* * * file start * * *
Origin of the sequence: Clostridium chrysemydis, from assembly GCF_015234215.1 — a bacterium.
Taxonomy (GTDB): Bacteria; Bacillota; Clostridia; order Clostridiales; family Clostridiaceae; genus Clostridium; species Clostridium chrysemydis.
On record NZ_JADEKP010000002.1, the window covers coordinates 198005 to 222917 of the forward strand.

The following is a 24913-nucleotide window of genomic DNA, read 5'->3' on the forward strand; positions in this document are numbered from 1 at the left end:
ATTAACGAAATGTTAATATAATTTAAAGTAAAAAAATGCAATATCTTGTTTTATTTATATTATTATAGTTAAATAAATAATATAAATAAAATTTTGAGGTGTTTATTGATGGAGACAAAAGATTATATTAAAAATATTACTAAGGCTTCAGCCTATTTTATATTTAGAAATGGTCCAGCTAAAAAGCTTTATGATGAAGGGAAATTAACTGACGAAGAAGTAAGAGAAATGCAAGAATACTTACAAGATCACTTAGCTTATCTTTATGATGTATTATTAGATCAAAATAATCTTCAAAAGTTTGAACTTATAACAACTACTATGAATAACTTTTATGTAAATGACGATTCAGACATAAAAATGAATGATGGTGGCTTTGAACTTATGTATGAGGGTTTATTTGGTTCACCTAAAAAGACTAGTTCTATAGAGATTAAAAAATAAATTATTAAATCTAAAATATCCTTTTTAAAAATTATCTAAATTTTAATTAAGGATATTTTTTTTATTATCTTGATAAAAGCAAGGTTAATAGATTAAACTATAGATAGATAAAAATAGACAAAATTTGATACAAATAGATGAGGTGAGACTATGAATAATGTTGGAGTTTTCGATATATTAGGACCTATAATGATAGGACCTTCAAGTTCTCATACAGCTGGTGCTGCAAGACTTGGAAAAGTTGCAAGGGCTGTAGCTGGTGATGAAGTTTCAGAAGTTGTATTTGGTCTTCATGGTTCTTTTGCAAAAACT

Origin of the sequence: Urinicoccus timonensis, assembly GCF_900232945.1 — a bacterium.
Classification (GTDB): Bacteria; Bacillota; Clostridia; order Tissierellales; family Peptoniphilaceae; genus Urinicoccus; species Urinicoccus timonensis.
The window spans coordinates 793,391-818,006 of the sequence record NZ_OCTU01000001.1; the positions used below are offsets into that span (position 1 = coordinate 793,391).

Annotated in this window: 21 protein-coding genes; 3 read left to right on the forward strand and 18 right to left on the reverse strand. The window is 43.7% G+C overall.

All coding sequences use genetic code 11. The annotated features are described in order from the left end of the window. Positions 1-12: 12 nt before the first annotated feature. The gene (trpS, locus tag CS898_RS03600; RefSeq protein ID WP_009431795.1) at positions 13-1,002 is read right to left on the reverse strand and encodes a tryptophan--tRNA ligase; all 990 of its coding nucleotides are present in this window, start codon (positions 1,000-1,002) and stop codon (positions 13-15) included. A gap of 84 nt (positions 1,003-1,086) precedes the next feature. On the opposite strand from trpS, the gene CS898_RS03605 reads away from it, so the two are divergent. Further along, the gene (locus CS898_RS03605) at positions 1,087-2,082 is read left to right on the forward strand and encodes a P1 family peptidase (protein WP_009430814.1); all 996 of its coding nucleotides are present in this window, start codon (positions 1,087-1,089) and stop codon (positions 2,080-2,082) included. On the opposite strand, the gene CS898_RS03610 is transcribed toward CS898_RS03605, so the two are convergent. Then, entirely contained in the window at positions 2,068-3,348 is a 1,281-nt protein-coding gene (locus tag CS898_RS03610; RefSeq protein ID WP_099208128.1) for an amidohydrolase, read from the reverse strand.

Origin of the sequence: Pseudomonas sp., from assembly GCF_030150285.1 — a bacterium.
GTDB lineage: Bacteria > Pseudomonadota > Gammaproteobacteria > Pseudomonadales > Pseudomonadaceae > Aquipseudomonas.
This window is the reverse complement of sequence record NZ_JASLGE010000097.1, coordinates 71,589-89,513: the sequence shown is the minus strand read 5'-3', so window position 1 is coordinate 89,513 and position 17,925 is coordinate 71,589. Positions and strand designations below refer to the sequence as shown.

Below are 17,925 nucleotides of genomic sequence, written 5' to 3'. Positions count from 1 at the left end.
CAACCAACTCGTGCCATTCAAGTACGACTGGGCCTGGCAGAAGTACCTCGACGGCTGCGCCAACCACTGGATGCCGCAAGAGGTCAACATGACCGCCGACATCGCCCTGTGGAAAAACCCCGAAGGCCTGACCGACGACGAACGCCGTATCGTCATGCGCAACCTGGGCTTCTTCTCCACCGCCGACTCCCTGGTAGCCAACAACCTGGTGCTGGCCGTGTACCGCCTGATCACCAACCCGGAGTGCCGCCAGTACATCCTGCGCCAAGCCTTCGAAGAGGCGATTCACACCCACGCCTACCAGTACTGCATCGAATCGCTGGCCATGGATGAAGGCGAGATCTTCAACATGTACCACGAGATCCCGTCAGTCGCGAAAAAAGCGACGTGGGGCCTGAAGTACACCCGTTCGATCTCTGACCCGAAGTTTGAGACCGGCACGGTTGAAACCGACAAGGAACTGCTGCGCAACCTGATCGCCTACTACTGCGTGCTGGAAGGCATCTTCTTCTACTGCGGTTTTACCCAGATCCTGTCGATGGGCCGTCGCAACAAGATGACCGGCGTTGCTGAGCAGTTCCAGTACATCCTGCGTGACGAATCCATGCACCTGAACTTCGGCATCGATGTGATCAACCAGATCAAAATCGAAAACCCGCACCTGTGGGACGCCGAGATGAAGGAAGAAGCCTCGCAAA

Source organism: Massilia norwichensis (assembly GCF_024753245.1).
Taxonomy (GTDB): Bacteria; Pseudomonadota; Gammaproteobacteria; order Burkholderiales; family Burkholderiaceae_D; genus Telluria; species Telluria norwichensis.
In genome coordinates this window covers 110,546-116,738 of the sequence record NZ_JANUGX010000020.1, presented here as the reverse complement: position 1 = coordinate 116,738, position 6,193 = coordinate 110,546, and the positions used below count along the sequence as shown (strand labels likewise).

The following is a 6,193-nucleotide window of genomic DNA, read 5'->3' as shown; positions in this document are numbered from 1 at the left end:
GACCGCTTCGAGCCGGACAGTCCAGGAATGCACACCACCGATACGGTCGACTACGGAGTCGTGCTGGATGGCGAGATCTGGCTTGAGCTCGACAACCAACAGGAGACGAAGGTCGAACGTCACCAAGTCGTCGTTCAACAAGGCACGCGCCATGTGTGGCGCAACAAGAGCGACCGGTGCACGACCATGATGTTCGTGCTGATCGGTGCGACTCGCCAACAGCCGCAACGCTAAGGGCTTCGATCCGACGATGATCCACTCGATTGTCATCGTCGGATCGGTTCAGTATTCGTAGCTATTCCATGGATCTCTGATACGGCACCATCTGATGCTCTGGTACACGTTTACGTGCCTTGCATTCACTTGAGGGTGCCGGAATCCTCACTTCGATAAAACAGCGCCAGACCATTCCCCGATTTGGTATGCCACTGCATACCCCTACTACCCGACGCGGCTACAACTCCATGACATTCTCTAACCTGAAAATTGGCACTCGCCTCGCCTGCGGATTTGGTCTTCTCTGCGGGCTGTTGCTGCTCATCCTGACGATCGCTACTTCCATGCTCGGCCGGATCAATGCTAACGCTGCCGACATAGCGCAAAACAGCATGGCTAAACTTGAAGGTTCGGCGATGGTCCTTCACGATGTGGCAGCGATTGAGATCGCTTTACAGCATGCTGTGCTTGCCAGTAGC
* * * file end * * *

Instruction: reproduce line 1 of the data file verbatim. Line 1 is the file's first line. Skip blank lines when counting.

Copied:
Origin of the sequence: Clostridium chrysemydis, from assembly GCF_015234215.1 — a bacterium.